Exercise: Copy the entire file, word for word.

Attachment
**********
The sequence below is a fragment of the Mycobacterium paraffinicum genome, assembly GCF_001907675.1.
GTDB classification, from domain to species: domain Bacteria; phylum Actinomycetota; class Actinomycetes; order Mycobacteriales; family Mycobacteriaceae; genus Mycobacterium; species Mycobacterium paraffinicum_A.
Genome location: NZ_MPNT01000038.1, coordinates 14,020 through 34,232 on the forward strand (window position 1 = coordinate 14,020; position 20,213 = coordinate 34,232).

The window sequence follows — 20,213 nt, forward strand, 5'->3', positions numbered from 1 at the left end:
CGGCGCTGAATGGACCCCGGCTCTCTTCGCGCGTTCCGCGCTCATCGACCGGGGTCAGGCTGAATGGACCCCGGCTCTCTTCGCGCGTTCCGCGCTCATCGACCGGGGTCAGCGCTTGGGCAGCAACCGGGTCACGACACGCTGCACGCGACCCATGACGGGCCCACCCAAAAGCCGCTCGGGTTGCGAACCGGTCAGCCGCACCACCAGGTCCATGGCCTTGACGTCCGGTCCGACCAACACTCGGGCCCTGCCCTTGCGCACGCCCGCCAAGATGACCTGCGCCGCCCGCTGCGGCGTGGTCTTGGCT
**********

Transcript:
The sequence below is a fragment of the Mycobacterium paraffinicum genome, assembly GCF_001907675.1.
GTDB classification, from domain to species: domain Bacteria; phylum Actinomycetota; class Actinomycetes; order Mycobacteriales; family Mycobacteriaceae; genus Mycobacterium; species Mycobacterium paraffinicum_A.
Genome location: NZ_MPNT01000038.1, coordinates 14,020 through 34,232 on the forward strand (window position 1 = coordinate 14,020; position 20,213 = coordinate 34,232).

The window sequence follows — 20,213 nt, forward strand, 5'->3', positions numbered from 1 at the left end:
CGGCGCTGAATGGACCCCGGCTCTCTTCGCGCGTTCCGCGCTCATCGACCGGGGTCAGGCTGAATGGACCCCGGCTCTCTTCGCGCGTTCCGCGCTCATCGACCGGGGTCAGCGCTTGGGCAGCAACCGGGTCACGACACGCTGCACGCGACCCATGACGGGCCCACCCAAAAGCCGCTCGGGTTGCGAACCGGTCAGCCGCACCACCAGGTCCATGGCCTTGACGTCCGGTCCGACCAACACTCGGGCCCTGCCCTTGCGCACGCCCGCCAAGATGACCTGCGCCGCCCGCTGCGGCGTGGTCTTGGCT